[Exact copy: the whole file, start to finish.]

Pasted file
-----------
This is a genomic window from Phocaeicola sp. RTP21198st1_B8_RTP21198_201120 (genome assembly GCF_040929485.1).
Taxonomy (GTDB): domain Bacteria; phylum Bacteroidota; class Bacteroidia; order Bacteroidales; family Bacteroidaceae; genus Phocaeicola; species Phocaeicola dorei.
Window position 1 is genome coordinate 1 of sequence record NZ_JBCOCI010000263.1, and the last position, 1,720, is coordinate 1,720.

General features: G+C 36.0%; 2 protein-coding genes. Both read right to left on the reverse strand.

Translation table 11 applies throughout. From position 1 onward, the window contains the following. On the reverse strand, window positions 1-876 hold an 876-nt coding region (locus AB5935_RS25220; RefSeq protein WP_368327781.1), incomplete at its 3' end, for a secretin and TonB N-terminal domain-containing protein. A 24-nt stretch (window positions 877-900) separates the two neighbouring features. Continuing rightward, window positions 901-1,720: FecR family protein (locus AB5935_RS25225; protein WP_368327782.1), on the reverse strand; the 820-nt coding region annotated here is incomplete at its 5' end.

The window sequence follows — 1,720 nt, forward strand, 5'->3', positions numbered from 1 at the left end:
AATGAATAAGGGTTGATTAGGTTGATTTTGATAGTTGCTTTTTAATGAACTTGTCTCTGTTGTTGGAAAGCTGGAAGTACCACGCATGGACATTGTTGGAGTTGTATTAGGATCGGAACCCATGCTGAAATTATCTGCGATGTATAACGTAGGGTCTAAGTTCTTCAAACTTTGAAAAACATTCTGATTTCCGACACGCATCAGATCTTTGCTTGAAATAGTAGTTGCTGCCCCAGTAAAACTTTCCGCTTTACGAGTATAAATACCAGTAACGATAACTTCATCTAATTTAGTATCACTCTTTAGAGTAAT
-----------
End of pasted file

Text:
This is a genomic window from Phocaeicola sp. RTP21198st1_B8_RTP21198_201120 (genome assembly GCF_040929485.1).
Taxonomy (GTDB): domain Bacteria; phylum Bacteroidota; class Bacteroidia; order Bacteroidales; family Bacteroidaceae; genus Phocaeicola; species Phocaeicola dorei.
Window position 1 is genome coordinate 1 of sequence record NZ_JBCOCI010000263.1, and the last position, 1,720, is coordinate 1,720.

General features: G+C 36.0%; 2 protein-coding genes. Both read right to left on the reverse strand.

Translation table 11 applies throughout. From position 1 onward, the window contains the following. On the reverse strand, window positions 1-876 hold an 876-nt coding region (locus AB5935_RS25220; RefSeq protein WP_368327781.1), incomplete at its 3' end, for a secretin and TonB N-terminal domain-containing protein. A 24-nt stretch (window positions 877-900) separates the two neighbouring features. Continuing rightward, window positions 901-1,720: FecR family protein (locus AB5935_RS25225; protein WP_368327782.1), on the reverse strand; the 820-nt coding region annotated here is incomplete at its 5' end.

The window sequence follows — 1,720 nt, forward strand, 5'->3', positions numbered from 1 at the left end:
AATGAATAAGGGTTGATTAGGTTGATTTTGATAGTTGCTTTTTAATGAACTTGTCTCTGTTGTTGGAAAGCTGGAAGTACCACGCATGGACATTGTTGGAGTTGTATTAGGATCGGAACCCATGCTGAAATTATCTGCGATGTATAACGTAGGGTCTAAGTTCTTCAAACTTTGAAAAACATTCTGATTTCCGACACGCATCAGATCTTTGCTTGAAATAGTAGTTGCTGCCCCAGTAAAACTTTCCGCTTTACGAGTATAAATACCAGTAACGATAACTTCATCTAATTTAGTATCACTCTTTAGAGTAAT